Another Court Hits Amazon with Strict Liability for Another Incendiary Electronic Device

Timothy Kowal, Esq.
May 4, 2021

In September 2020, we reported that the Fourth District held Amazon liable in strict liability for an exploding battery sold on its online store, because Amazon inserted itself into the chain of distribution when it charged for the purchase, and stored, packaged, and delivered the product. Bolger v., LLC (2020) 53 Cal.App.5th 431 (Bolger). Seven months later, the Second District eagerly followed suit in Loomis v. LLC (D2d8 Apr. 26, 2021) B297995 (published).

The plaintiff in Loomis bought a "hoverboard" on Amazon, and while charging it on her bed, the hoverboard ignited fire, injuring the plaintiff when she doused the fire, which had also spread to her bed.

The trial court granted summary judgment for Amazon. But the Second District reversed, complete with a law review article-grade opinion.

Amazon argued Bolger was wrongly decided, arguing Amazon is a mere "facilitator." Amazon's involvement in the sale in Loomis was rather less involved than in Bolger, as unlike the seller in Bolger, the seller here maintained custody over and title to the product until the sale.

But the Second District still readily agreed with Bolger, finding Amazon fit squarely within the traditional strict-liability rubric, as the sale itself and all communications were funneled through and controlled by Amazon.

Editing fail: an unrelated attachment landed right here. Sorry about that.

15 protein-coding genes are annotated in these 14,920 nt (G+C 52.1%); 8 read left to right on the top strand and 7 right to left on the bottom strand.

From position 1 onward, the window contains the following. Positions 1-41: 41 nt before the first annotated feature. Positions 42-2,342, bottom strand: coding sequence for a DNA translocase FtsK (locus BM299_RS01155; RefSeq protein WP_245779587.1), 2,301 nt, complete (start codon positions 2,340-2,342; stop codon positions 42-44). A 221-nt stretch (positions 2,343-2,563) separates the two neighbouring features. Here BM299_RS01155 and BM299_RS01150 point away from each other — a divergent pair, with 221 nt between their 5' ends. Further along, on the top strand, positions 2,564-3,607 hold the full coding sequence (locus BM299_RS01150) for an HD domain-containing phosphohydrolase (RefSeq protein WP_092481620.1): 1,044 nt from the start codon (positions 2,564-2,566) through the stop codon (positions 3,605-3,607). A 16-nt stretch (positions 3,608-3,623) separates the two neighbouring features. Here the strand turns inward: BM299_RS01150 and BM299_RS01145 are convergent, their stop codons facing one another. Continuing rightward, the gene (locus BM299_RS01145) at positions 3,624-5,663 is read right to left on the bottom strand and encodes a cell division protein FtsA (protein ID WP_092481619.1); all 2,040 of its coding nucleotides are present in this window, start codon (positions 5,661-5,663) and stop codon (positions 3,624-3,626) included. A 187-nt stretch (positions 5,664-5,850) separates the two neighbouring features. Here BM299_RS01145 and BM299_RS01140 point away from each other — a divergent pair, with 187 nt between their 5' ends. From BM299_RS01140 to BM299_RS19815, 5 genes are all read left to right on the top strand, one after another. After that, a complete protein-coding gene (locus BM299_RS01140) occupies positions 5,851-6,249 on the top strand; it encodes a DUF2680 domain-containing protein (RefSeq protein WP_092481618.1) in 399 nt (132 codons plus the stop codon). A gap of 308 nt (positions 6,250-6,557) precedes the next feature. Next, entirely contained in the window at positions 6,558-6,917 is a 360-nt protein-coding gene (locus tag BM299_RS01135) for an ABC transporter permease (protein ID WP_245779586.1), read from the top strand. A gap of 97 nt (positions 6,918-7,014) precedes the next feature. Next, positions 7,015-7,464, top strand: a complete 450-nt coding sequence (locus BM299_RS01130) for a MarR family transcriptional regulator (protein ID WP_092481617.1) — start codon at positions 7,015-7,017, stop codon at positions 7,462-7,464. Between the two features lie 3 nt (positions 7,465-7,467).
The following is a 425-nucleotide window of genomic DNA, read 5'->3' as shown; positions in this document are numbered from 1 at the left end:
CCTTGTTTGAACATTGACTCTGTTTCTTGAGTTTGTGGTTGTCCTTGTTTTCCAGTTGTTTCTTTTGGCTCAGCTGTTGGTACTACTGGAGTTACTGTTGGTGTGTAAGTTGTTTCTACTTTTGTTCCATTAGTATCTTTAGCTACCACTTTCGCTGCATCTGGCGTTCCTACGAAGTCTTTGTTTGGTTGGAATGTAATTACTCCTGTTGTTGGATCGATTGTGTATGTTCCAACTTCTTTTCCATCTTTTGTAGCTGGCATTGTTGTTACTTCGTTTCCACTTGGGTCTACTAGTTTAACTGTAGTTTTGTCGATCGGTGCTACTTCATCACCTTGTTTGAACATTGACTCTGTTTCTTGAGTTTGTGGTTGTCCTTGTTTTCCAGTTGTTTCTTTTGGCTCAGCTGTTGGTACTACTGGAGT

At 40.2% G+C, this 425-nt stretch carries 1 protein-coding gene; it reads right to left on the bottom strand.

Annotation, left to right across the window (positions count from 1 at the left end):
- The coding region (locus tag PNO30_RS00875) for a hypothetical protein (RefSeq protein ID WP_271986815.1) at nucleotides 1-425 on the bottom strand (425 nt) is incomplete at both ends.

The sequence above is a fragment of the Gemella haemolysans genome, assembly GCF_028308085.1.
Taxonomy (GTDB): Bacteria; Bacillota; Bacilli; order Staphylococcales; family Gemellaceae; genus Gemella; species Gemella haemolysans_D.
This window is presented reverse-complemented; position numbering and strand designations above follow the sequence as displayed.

Justice Wiley's concurring opinion suggests he would have voted twice for reversal given the chance. "This case is easy," said Justice Wiley. "Once Amazon is convinced it will be holding the bag on these accidents, this motivation will prompt it to engineer effective ways to minimize these accident costs. Tort law will inspire Amazon to align its ingenuity with efficient customer safety. Customers will benefit." “Thus we have an easy case that beautifully illustrates the deep structure of modern tort law: a judicial quest to minimize the social costs of accidents—that is, the sum of the cost of accidents and the cost of avoiding accidents.”

That is rather more sugar in my tea than suits me. But we know where Justice Wiley stands.

Tim Kowal helps trial attorneys and clients win their cases and avoid error on appeal. He co-hosts the Cal. Appellate Law Podcast at, and publishes a newsletter of appellate tips for trial attorneys at Contact Tim at or (714) 641-1232.